May 4, 2010 | By Andy Sobchak |
Many Canadian engineers agree that our academic curricula need to better equip engineering students for professional life in a dynamic and global 21st century. A 2009 survey conducted within the Canadian engineering community by EWB-Canada indicated there was a “strong disconnect between the profession’s desired future impact and its current inability to help make globalization’s benefits accessible to disadvantaged communities.” Where there is less agreement, however, is around how to best affect this change. A series of four articles published in the Journal for Policy Engagement between May 2009 and April 2010 provides an interesting snapshot of the divergent views on the subject.
In May 2009, Jonathan Fishbein, Program Coordinator for Curriculum Enhancement and Global Engineers at EWB-Canada, and Adrian Chan, Associate Professor in Systems and Computing at Carleton University, authored a paper asserting engineers needed to better understand their societal responsibilities. With an industry-wide global mindset the attraction of socially conscious engineers to and public perception of the profession would be enhanced, and the best way to achieve this mindset shift would be through reflective changes to engineering curricula in our universities.
For many who have professionally matured in an EWB-infused culture, this stance may appear as a no-brainer, but for others in the Canadian engineering community, the issue is not as clear cut. In fact, several published responses to the article haven’t been in support of Fishbein’s and Chan’s viewpoints.
Alexander Kobelak, a retired engineer with 40 years of experience working in international settings, was not as taken by the idea of producing global engineers in the classroom. In his January 2010 article, Kobelak maintains that engineers who work abroad are different than most in the profession, often possessing qualities inherently that make them successful at what they do. He continues by stating that these qualities are hard, and perhaps impossible, to teach to all engineering students, subsequently rendering a globally focused curriculum inappropriate.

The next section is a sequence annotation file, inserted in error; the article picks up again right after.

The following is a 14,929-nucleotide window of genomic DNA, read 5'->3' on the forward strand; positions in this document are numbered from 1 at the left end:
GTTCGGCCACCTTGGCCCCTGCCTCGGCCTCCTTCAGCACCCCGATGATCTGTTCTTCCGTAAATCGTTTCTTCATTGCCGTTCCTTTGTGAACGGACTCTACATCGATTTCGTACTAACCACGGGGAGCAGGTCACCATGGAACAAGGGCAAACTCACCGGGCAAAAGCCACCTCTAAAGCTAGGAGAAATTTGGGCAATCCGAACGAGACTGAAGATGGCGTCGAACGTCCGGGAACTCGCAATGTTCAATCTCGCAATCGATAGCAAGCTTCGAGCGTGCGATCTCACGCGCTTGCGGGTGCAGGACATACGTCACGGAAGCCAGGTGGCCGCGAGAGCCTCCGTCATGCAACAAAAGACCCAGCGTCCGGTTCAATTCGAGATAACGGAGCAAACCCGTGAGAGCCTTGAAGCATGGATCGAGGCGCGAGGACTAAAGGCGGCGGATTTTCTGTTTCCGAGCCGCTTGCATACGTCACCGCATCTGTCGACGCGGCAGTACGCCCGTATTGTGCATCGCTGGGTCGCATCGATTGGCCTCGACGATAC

Fishbein and Chan’s published response claims these skills are already being incorporated into current curricula with no negative impact to technical abilities. They argue further that “our globalized economy requires more engineers equipped with superior communication skills, with flexibility working in different cultures and contexts, and who have a facility for multi-disciplinary and interdisciplinary teamwork, a well-developed sense of social responsibility, and strong complex problem analysis skills,” best described as “global engineers.”
The latest word in the JPE published debate came in April 2010 from Jonathan VanderSteen and Usman Mushtaq, a post-doctorate fellow at the University of Guelph and a M.Sc. candidate at Queen’s University, respectively, who portend that engineer development should be focused locally and not globally. “Local community engagement provides many of the benefits gained from international experience with fewer practical, ethical and pedagogical risks” claim the authors. “As well, focusing on local communities strengthens engineering’s relationships with the people it is most intimately connected with and helps practitioners prepare for a future in which they are likely to be more locally engaged.”
For those who were not able to previously partake in this debate or attend the 2009 National Engineering Summit in Montreal, reading all four articles is recommended to get a taste of the discussion. Each of them, as well as a host of others can be accessed through the noted links or through the JPE website. For additional commentary with an EWB flair, the published discussion in the JPE is also mirrored on EWB-Canada’s intranet website, MyEWB.
Most in the engineering industry would agree with VanderSteen and Musthaq: “Canadian engineers can create positive [and] transformative change in society.” Exactly how we train the new wave of Canadian engineers to best do this appears to still be contentiously at issue.